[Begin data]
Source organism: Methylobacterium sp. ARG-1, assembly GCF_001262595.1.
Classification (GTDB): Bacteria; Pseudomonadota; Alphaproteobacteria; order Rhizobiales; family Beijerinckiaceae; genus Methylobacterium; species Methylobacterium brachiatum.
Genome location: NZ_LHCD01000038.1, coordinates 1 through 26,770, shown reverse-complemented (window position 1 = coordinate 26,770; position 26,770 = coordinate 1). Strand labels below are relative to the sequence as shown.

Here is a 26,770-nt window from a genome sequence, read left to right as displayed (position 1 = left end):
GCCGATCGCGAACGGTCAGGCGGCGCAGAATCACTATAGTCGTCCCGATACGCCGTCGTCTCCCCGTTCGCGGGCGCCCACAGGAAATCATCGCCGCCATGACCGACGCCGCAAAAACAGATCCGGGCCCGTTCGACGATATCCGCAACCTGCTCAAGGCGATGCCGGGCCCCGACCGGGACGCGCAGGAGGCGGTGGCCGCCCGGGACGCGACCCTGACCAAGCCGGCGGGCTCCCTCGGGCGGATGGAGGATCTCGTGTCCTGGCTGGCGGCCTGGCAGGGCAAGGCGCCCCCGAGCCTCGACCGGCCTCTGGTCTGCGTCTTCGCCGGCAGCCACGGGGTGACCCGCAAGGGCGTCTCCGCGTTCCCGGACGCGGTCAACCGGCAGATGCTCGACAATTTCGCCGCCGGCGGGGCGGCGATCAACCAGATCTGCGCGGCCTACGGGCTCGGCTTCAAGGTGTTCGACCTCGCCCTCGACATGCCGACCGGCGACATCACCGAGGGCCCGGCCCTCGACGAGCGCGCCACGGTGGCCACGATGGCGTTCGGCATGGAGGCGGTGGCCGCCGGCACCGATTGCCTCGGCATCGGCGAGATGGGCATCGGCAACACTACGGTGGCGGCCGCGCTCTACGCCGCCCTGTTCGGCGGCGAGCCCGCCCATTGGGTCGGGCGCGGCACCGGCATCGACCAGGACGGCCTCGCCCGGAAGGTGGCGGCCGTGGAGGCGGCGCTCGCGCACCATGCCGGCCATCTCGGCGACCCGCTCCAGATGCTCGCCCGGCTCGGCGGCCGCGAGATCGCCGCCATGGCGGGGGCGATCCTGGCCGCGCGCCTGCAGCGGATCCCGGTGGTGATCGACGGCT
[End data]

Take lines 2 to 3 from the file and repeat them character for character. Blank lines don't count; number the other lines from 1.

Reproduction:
Classification (GTDB): Bacteria; Pseudomonadota; Alphaproteobacteria; order Rhizobiales; family Beijerinckiaceae; genus Methylobacterium; species Methylobacterium brachiatum.
Genome location: NZ_LHCD01000038.1, coordinates 1 through 26,770, shown reverse-complemented (window position 1 = coordinate 26,770; position 26,770 = coordinate 1). Strand labels below are relative to the sequence as shown.